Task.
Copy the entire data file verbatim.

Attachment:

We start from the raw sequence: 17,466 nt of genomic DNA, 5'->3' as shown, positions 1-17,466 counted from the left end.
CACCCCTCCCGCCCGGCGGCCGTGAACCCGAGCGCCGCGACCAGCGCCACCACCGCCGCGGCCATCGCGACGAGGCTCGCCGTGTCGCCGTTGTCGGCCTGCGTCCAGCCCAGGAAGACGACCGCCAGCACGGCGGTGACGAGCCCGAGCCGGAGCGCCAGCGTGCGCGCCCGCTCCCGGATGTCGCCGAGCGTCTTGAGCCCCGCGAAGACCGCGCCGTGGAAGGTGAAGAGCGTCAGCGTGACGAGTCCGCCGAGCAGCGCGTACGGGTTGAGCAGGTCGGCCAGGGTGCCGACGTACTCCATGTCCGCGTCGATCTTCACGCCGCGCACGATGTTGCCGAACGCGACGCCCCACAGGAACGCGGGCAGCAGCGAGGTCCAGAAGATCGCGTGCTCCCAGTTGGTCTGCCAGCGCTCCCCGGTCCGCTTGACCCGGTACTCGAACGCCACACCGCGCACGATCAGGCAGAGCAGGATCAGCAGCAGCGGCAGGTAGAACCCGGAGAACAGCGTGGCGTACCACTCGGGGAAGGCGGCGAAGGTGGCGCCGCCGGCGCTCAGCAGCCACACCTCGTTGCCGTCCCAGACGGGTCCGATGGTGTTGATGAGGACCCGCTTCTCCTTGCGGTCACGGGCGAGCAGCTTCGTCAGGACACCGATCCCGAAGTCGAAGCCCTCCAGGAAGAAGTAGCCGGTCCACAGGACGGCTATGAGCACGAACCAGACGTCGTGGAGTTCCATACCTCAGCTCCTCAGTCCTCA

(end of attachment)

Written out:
We start from the raw sequence: 17,466 nt of genomic DNA, 5'->3' as shown, positions 1-17,466 counted from the left end.
CACCCCTCCCGCCCGGCGGCCGTGAACCCGAGCGCCGCGACCAGCGCCACCACCGCCGCGGCCATCGCGACGAGGCTCGCCGTGTCGCCGTTGTCGGCCTGCGTCCAGCCCAGGAAGACGACCGCCAGCACGGCGGTGACGAGCCCGAGCCGGAGCGCCAGCGTGCGCGCCCGCTCCCGGATGTCGCCGAGCGTCTTGAGCCCCGCGAAGACCGCGCCGTGGAAGGTGAAGAGCGTCAGCGTGACGAGTCCGCCGAGCAGCGCGTACGGGTTGAGCAGGTCGGCCAGGGTGCCGACGTACTCCATGTCCGCGTCGATCTTCACGCCGCGCACGATGTTGCCGAACGCGACGCCCCACAGGAACGCGGGCAGCAGCGAGGTCCAGAAGATCGCGTGCTCCCAGTTGGTCTGCCAGCGCTCCCCGGTCCGCTTGACCCGGTACTCGAACGCCACACCGCGCACGATCAGGCAGAGCAGGATCAGCAGCAGCGGCAGGTAGAACCCGGAGAACAGCGTGGCGTACCACTCGGGGAAGGCGGCGAAGGTGGCGCCGCCGGCGCTCAGCAGCCACACCTCGTTGCCGTCCCAGACGGGTCCGATGGTGTTGATGAGGACCCGCTTCTCCTTGCGGTCACGGGCGAGCAGCTTCGTCAGGACACCGATCCCGAAGTCGAAGCCCTCCAGGAAGAAGTAGCCGGTCCACAGGACGGCTATGAGCACGAACCAGACGTCGTGGAGTTCCATACCTCAGCTCCTCAGTCCTCA